- Make sure all of your cooking items are sanitized (went through the dishwasher on hot).  Heat the milk in a saucepan until it is just about boiling but don't let it boil.  Stir it for about 20 minutes (or up to 1 hour, the longer the thicker and creamier it will be).  Take it off the heat and let it sit until it is just warmer than body temperature (a little warm to the touch).  Add the plain yogurt (at room temperature).  Put the yogurt into a bowl and put in the oven with the light on (or at 40 degrees C) for about 6-8 hours until it is thickened.  Then refrigerate overnight and its done!  If you want to make greek yogurt, just strain the yogurt (I use a coffee filter).  Delicious!!!

3. Bread
This is a hard one for me to fight for in Norway, because the bread here is so tasty and fresh!! The only reason I have is that a good loaf can cost around 30kr, that is over $5.  It is cheaper to make at home, and tastes yummy!! My favorite is honey whole wheat with flax seeds.

4. Speghetti sauce
It is not hard to make, and contains much less sugar than store bought sauce.  Plus, you can mix in lots of veggies and it is so yummy!! And it is easy to freeze.  Here's my recipe:
- onion, mushrooms, carrots, garlic, canned tomatoes, tomato paste, 1 tbsp brown sugar, seasonings
- sauté the veggies until soft, add meat if desired.  Then add tomato sauces and seasonings and let simmer for a while. Done!

5. Salad dressing
This is absolutely something that is cheaper and healthier to make at home.  You an make nearly any dressing at home with basic ingredients.  My most favorite is a balsamic vinigerette, and maybe lately, honey mustard.
balsalmic: olive oil, half as much balsamic, garlic, dash of mustard, dash of sugar, salt, pepper. Mix.
Honey mustard: 2 tbsp honey, 2 tbsp mustard, homemade yogurt (instead of mayo), salt and pepper. Mix

6. Breakfast burritos
I miss these so much! In Colorado, these are everywhere.  It is so easy to pop this in the micro and have a healthy, hot meal.  They are really not hard to make on your own, then package and freeze. This is how I do it:
- Tortillas, potatoes, bell pepper, onion, ham, beans, eggs, cheese, salsa spices.
- cube potatoes and boil.  While boiling, saute onion, potatoes, bell pepper until soft. Add potatoes and brown with veggies. Add ham, eggs and cook. When cooked, add cheese, salsa and spices.  Fill tortillas, place in individual plastic bags and freeze.  Then just pop in the micro for 1-2 minutes and eat whenever!

7. Pizza
This is almost a national dish in Norway and I can't believe how expensive it can be!  If you buy the make your own, it is 50kr for the dough, 20kr for the sauce, then the toppings.  It is much cheaper to make on your own and so yummy!!  Plus, there is a lot of sugar and just stuff in the crust and sauce that I'm not sure is great for your insides.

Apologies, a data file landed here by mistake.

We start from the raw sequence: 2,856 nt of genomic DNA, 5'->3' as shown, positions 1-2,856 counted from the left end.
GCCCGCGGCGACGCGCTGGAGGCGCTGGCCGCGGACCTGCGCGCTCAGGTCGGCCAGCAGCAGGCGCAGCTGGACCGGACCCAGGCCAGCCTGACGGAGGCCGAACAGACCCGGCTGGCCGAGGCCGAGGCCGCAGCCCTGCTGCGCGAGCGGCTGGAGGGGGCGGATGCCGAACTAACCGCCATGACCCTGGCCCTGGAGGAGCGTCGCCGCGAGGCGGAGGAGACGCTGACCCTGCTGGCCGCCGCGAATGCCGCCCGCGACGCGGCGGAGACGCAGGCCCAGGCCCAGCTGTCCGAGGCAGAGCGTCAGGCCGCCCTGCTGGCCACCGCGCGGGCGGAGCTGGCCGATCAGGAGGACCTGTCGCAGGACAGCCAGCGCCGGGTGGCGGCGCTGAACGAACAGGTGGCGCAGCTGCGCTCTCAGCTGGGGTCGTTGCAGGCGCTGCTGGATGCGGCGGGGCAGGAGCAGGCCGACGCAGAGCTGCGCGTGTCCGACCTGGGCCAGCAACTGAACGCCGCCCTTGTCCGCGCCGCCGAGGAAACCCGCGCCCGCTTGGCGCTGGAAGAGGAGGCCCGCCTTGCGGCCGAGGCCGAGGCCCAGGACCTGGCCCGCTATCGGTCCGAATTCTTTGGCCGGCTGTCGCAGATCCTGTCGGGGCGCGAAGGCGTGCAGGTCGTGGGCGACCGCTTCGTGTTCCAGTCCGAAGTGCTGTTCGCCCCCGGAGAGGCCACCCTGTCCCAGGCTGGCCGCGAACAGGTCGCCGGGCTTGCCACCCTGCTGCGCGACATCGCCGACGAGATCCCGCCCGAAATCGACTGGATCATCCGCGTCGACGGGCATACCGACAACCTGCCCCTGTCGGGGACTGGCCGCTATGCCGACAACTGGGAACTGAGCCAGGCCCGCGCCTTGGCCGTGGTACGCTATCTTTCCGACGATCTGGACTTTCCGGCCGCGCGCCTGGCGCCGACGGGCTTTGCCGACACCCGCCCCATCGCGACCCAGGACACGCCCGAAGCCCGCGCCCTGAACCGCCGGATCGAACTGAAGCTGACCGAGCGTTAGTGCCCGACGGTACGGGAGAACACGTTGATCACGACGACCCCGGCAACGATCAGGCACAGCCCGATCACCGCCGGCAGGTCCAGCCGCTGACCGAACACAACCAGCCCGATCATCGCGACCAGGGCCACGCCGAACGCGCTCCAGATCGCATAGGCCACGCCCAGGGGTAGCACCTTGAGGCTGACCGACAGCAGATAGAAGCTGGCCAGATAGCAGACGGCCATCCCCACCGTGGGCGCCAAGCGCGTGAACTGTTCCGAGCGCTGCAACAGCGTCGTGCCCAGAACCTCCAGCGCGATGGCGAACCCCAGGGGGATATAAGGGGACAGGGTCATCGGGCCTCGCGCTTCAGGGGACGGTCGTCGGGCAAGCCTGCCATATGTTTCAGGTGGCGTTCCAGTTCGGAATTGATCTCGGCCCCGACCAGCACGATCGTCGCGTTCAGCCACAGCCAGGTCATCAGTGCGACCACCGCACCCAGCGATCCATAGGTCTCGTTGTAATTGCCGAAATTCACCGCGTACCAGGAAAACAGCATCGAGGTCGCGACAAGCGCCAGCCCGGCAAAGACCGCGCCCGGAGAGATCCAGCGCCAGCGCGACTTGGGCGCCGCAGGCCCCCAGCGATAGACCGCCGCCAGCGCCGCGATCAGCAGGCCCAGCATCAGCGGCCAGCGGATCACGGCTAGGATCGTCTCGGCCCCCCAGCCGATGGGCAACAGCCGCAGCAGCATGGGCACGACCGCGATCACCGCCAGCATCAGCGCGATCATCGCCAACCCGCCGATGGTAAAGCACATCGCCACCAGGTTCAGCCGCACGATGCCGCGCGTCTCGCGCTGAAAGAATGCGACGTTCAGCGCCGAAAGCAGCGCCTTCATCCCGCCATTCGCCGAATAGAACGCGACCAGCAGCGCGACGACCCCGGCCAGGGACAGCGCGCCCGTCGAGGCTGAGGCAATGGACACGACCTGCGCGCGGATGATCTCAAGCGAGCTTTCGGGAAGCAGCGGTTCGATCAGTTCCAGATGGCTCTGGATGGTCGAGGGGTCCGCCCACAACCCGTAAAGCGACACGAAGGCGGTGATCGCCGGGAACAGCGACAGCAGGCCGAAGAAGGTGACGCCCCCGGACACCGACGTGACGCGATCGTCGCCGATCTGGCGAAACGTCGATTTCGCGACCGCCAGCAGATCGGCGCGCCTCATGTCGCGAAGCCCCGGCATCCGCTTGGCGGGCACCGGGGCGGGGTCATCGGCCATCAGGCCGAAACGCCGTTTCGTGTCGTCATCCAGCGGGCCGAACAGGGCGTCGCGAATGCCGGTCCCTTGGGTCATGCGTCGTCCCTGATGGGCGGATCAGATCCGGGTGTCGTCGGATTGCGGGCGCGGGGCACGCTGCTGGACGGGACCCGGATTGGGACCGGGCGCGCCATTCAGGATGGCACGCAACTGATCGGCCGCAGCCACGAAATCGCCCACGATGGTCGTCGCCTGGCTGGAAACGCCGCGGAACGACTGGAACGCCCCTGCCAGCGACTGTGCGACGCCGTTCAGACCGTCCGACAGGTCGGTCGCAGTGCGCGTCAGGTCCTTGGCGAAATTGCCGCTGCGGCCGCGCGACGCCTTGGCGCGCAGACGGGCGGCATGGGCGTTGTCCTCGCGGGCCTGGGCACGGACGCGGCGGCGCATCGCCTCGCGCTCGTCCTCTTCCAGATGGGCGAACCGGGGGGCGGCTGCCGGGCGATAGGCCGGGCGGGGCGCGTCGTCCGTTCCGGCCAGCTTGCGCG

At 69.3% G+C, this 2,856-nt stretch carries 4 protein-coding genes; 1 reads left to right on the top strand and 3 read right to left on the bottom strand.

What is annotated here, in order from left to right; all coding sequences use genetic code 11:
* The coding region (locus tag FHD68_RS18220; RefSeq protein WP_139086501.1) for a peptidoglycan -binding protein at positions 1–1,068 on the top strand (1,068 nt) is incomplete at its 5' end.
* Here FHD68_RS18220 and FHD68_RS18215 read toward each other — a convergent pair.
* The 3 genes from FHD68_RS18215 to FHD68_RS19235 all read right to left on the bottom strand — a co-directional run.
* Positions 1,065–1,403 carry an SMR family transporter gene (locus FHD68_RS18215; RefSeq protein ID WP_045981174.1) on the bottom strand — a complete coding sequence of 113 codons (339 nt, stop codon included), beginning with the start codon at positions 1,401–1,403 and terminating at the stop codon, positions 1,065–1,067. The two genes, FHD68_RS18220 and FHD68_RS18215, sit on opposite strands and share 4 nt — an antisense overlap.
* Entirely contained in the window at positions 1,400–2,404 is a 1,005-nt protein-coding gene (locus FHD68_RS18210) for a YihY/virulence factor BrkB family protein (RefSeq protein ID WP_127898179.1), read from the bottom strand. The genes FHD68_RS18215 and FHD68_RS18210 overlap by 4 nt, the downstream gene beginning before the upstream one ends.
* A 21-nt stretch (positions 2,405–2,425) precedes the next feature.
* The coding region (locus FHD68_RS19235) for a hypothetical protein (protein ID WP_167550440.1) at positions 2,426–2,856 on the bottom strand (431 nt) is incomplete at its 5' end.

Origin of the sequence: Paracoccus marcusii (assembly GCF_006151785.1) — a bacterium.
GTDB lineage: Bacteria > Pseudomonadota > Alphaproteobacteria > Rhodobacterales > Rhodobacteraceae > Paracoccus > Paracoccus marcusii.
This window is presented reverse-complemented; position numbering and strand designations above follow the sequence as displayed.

Pizza dough: find any recipe online. My favorite it honey wheat
Pizza sauce: tomato paste, water, salt, pepper, oregano, basil, paprika, garlic powder.
Romme dressing (expensive at the store): homemade yogurt, salt, pepper, garlic powder, paprika.

8. Breadcrumbs
I just can't find these in Norway.
What I do: Use the cheese grater with stale bread. Done.

9. Croutons
I miss these and they are very easy to make. What I do:
Cube up some bread.  Warm a non stick pan with olive oil.  Put bread cubes in and add salt, pepper, garlic powder and rosemary.  Mix around until toasted and cool. YUM.

I can easily say that I have taken full advantage of my big kitchen.  I love it, and so does my belly.

Wednesday, February 12, 2014

Back to Blogging: 2014 so far...

So it occurred to me the other day that it has been far too long since a post has gone up.  The new year has already been very eventful and I expect it to continue to bring many new things.

What has happened over the last few months??  First there was my trip to Spain (fantastic), followed by some challenging and sad times for my family, changes at the farm and a new job!!

Last summer, I brought Isra to Colorado to meet my family (the ones he hadn't met yet).  This Christmas, it was my turn to meet his family.  So, we flew from Bergen to Madrid and spend 9 days with his wonderful family during Christmas.  I knew from the start that his family spoke very little English and I knew I did not remember any of my Spanish.  So yes, I was a little nervous.  Isra changed that quickly because he was such a great translator and his family was just too sweet.

Isra and I in Madrid

With Isra's parents in Avila